In 2023, they had several opportunities to revisit church planters they’d met along the way, sometimes for the third time. This has allowed the family to build longer-term relationships with some of the missionary families they’ve served.

For example, the Kilgores have visited church planter Joshua Page and his family three times in the past two years during their trips through Pittsburgh. Page planted The Church at Mon River about 18 months ago. He says he regularly gets messages from Kevin saying he is praying for him. On the Kilgores’ second trip through Pittsburgh, the Pages had just lost a child to a miscarriage.

“It was a really difficult time for us,” Page said. “They came in with the attitude of just wanting to be a blessing and encouragement. Their girls watched our young boys, and they treated us out to dinner, and just loved on us, wept with us and encouraged us. That was just a really, really sweet time.”

Page notes that planting a church in the Northeast isn’t easy. Support and encouragement from Southern Baptists, like the Kilgores, has helped them keep going whenever they’ve felt discouraged.

“Their encouragement in our lives has been really huge,” Page said. “They just came through Pittsburgh again, like two weeks ago, and we went out to dinner with them. My wife is pregnant again, and we had an ultrasound, so it’s a real triggering time for us due to what’s happened in the past. And they were very quick to say, ‘Hey, how can we help?’ And so, they watched our youngest boy, so that I could go to the ultrasound with my wife. It is just crazy, because here’s these random people from Georgia, loving on our family as if they were an aunt and uncle to our kids.”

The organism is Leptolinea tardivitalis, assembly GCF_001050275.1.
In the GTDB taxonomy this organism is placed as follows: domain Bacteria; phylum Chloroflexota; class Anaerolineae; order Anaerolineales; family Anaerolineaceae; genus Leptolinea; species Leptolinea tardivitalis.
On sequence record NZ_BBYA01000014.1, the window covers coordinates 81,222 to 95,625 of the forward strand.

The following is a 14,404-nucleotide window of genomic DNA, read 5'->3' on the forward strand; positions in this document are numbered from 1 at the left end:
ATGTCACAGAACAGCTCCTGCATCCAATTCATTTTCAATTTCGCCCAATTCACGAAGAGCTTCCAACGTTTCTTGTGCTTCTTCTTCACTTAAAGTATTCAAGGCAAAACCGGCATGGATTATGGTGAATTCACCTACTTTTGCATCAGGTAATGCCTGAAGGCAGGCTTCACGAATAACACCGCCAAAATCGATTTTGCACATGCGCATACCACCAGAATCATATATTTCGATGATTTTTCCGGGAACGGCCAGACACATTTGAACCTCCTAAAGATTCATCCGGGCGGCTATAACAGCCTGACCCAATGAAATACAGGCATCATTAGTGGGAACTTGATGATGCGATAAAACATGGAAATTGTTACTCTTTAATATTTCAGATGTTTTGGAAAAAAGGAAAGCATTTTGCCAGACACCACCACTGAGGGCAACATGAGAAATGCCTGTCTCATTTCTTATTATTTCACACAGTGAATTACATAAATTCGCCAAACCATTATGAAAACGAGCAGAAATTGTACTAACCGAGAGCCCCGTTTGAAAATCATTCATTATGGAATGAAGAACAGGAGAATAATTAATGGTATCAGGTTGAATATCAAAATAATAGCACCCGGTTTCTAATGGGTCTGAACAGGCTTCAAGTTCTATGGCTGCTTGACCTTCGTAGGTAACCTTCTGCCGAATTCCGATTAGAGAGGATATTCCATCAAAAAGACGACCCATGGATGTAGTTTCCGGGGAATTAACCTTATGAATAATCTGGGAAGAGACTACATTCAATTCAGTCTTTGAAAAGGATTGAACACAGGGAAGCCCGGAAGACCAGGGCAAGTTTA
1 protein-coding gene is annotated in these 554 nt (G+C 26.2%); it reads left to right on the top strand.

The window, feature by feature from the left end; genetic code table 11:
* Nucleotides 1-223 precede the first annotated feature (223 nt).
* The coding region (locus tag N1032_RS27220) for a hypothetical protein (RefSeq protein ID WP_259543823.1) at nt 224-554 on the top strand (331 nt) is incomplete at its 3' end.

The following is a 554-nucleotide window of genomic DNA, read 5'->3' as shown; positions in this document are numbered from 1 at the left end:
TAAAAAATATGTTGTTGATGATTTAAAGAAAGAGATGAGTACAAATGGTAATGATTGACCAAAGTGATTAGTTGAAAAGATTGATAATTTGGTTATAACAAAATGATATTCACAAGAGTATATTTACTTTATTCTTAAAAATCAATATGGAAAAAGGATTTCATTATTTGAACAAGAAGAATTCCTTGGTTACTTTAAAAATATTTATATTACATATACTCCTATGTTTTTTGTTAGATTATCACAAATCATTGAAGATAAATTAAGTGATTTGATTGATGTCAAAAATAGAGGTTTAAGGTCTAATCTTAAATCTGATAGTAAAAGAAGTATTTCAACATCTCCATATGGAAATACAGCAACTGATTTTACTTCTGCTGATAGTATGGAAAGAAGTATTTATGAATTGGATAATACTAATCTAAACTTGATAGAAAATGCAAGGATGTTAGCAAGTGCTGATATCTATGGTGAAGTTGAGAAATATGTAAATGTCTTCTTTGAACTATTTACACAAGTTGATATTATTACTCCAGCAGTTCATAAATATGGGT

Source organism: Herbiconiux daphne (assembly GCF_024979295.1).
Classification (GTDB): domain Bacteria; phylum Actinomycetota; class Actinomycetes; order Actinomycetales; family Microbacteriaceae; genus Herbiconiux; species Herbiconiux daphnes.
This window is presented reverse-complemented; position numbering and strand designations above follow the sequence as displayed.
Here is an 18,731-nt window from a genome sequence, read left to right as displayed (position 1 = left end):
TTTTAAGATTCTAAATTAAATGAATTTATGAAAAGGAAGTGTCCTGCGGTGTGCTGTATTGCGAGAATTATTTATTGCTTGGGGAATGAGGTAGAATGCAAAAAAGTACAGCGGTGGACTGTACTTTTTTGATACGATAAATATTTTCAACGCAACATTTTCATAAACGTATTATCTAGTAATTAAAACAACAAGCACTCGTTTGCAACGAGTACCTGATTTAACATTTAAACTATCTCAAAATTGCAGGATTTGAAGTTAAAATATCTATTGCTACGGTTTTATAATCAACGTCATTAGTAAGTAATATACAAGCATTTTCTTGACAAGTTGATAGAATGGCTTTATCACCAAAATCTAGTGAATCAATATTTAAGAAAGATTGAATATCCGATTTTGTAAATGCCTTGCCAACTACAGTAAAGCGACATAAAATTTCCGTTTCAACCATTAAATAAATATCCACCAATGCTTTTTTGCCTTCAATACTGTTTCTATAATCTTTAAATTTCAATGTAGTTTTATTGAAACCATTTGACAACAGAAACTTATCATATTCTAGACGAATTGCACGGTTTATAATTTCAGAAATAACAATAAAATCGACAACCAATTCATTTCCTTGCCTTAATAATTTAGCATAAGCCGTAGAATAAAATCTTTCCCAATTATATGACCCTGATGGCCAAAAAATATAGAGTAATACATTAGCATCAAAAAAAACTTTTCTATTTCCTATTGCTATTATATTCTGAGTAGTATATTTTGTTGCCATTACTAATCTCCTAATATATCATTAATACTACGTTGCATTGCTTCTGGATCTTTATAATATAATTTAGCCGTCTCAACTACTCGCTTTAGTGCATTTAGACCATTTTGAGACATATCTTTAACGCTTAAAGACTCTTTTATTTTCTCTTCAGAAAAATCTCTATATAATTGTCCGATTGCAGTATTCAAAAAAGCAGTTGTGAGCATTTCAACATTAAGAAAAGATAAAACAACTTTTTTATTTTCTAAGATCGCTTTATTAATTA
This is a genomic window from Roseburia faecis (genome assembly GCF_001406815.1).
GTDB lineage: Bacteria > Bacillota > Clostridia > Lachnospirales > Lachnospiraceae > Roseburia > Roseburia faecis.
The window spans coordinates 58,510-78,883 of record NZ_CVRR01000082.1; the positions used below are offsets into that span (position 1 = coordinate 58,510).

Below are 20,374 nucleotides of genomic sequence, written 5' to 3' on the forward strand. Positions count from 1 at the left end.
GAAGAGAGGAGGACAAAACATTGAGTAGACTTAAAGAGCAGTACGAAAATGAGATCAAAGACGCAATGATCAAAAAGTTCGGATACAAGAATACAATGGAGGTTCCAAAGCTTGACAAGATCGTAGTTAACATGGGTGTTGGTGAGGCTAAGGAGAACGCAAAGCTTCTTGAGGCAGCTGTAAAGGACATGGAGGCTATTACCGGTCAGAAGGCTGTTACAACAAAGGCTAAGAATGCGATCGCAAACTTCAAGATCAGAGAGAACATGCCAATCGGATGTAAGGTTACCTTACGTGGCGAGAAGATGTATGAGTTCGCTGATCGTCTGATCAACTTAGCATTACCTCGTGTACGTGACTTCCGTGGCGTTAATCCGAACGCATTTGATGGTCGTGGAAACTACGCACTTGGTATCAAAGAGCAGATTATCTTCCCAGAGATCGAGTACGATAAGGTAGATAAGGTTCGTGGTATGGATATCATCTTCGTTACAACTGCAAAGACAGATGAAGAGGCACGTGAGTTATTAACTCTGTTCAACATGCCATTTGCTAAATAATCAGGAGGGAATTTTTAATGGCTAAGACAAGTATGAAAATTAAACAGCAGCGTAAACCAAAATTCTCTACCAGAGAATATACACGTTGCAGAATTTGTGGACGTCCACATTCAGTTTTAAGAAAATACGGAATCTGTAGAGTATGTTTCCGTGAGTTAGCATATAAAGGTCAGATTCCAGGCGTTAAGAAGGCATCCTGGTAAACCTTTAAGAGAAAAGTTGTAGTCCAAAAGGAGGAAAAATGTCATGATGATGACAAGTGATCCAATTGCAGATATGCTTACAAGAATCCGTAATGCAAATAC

Once the Kilgores leave Montreal, they plan on visiting church planters in New York, Boston, and Washington D.C., before heading back to Georgia for the holiday season.

The Kilgores aren’t sure what’s next for their family in 2024, but they’re committed to following God whatever happens. In two years of trusting God for their next step, he has never failed to give direction and provide.

“As soon as we know what he’s leading us to, we’ll move in that direction,” Kevin said. “If it’s continuing exactly what we’re doing, he’ll make a way to make that happen.”

To follow the Kilgores’ ministry and find more information about how individuals and churches can support their work, visit To learn about NAMB’s church planting efforts, visit



Tobin Perry has written professionally for churches and Christian organizations for more than 20 years. He has served as a writer and editor on the staffs of Saddleback Church and the North American Mission Board. He has also served as a local church pastor in Southern Indiana and a two-year missionary for the International Mission Board. He is a graduate of the University of Missouri School of Journalism (B.A. ’98) and Golden Gate Baptist Theological Seminary (M.Div. ’07). Today Tobin operates New Creations Editorial Services, which provides content that helps Christian organizations engage and equip their audiences. For more information, visit